On March 4, 2016, the Alabama Supreme Court, in the historic case of Ex parte Alabama Policy Institute (API II), wrestled with the application of Obergefell to the legal landscape of Alabama.  Justice Parker presented a special writing “to state that Obergefell conclusively demonstrates that the rule of law is dead.” (at 126)

“‘Five lawyers’ — appointed to judgeships for life and practically unaccountable to the more than 320 million Americans they now arbitrarily govern — enlightened by ‘new insights’ into the true meaning of the word ‘liberty,’ determined that ‘liberty’ means that Americans have a new fundamental right only now discovered over 225 years since the Constitution was adopted. ‘Five lawyers,’ who have treated the Constitution as ‘a mere thing of wax … which they may twist, and shape into any form they please,’ determined to impose their enlightenment on this nation in spite of the vast majority of the states having democratically refused again and again to redefine the divinely initiated institution of marriage. In marching this country ‘forward’ to their moral ideal, the ‘five lawyers’ composing the majority in Obergefell have trampled into the dust the last vestiges of the legitimacy of the United States Supreme Court.

These are strong words indeed to come from such a mild-looking gray haired jurist. But, wait … it gets better:

Obergefell is ‘no judicial act at all’ because it is ‘without principled justification.’ In fact, it is without any legal justification at all.  Accordingly, the United States Supreme Court’s decision in Obergefell is without legitimacy.”

“This is not the rule of law, this is despotism and tyranny.”

. . .

“Despotism and tyranny were evils identified in the Declaration of Independence as necessitating the break with King George and Great Britain.”

“For the states to honor such a decision as legitimate is to bow our knee to the self-established judicial despots of America.”

“As justices and judges on state courts around the nation, we have sworn an oath to uphold the United States Constitution. We have not sworn to blindly follow the unsubstantiated opinion of ‘five lawyers.’

“An illegitimate decision is due no allegiance; our allegiance as judges is to the United States Constitution.

 

I think John Roberts, Chief Justice to the US Supreme Court, would be proud of Justice Parker:  “[t]he States are separate and independent sovereigns. Sometimes they have to act like it.”

Justice Parker has announced his candidacy to the office Chief Justice to the Alabama Supreme Court. If the pages of his writings reflect the pages of his character, I am confident Alabama will be better poised to act like the Sovereign it should be with Justice Tom Parker at the helm of the Supreme Court.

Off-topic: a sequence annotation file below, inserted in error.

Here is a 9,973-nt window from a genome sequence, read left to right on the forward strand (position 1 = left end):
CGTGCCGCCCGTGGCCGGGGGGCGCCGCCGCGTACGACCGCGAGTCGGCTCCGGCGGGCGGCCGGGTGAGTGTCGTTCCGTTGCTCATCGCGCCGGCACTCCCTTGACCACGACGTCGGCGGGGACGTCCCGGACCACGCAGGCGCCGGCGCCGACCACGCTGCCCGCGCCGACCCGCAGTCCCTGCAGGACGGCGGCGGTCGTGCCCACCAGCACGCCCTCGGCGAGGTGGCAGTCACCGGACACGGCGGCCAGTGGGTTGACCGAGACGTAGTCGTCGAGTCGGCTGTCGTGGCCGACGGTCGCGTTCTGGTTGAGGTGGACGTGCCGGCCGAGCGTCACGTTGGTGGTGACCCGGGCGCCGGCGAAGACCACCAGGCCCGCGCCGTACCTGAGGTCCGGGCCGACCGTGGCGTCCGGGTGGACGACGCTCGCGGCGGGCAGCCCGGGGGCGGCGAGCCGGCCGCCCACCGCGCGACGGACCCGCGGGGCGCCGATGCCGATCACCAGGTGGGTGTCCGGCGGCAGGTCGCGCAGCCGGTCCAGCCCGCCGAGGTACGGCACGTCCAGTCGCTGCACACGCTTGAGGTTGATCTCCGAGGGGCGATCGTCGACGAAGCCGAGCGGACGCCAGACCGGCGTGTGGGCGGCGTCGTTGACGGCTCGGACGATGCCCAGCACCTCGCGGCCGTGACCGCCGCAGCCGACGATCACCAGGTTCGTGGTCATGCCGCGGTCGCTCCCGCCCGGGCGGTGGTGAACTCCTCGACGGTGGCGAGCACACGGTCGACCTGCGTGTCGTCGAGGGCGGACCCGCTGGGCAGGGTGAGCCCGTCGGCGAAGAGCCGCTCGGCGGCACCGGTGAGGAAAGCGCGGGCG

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Opinion | Thank goodness, I’m an “outside agitator”

Joey Kennedy

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I guess I’m an outside agitator.

Alabama politicians love to throw that phrase around. Seems like anytime somebody disagrees with one of Alabama’s horrible laws or policies or acts, the politicos throw out that line, or something like it.

In defending his law to prohibit removing monuments more than 40 years old, state Sen. Gerald Allen blamed “politically-correct, out-of-state pundits.” Outside agitators, in other words.

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But let’s be honest, here. The law, proudly signed by Gov. Kay Ivey and which she currently touts as often as an Alexander Shunnarah commercial on TV, is intended to protect monuments to Confederate “heroes,” but traitors to the United States actually. These are men who proudly and violently defended slavery.

During discussions a few years ago over Alabama’s terrible law aimed at expelling immigrants from the state, politicians and others, including then GOP Chairman Bill Armistead, pulled forms of the worn-out “outside agitator” phrase from their equally worn-out playbooks.

These “outside agitators” have done “terrible” deeds in Alabama: Forcing us to treat our prison population humanely; to properly investigate child abuse and neglect; to respect the separation of church and state; to acknowledge and sanction equality in the LGBTQ community; to allow women to determine what is best for their own bodies; and, of course, to stop Alabama from requiring African-American citizens to use separate bathrooms, lunch counters, hotel rooms, water fountains, and public schools.

These “outside agitators” are horrible, I tell you, just horrible.

Alabama has a mean streak.

Too often, the federal courts have to tell Alabama to do right, even though we know we should be doing right already. The federal courts will get another shot on a recently passed Ten Commandments law. Yes, those federal judges are “outside agitators,” even if the decision starts with federal judges from Alabama.

Our state has some of the best welcome centers of any state. As you enter Alabama from Mississippi or Georgia or Florida or Tennessee, there are welcome stations that give the state a great first impression. They also have monuments that declare: “We Dare Defend Our Rights.”

If only that were so. In Alabama, we dare defend our wrongs. And we do it proudly, insanely so.

No telling how much of this poor state’s tax dollars have gone to defend our wrongs. This money could have been used to improve our marginal public school systems, or our practically non-existent mental health system, or our flawed Medicaid system, or our stretched-thin state police system, or programs to help the poor and homeless.

Instead, we go to court, and we lose.

Again.

And again. And again.

And we will again.

All because of those damned “outside agitators.”

In his famous “Letter from Birmingham Jail,” the Rev. Martin Luther King Jr., addressed the accusation that even he was an “outside agitator.” King, after all, had strong roots in Alabama, yet when he came to Birmingham for the civil rights marches in the spring of 1963, he was called an “outsider.”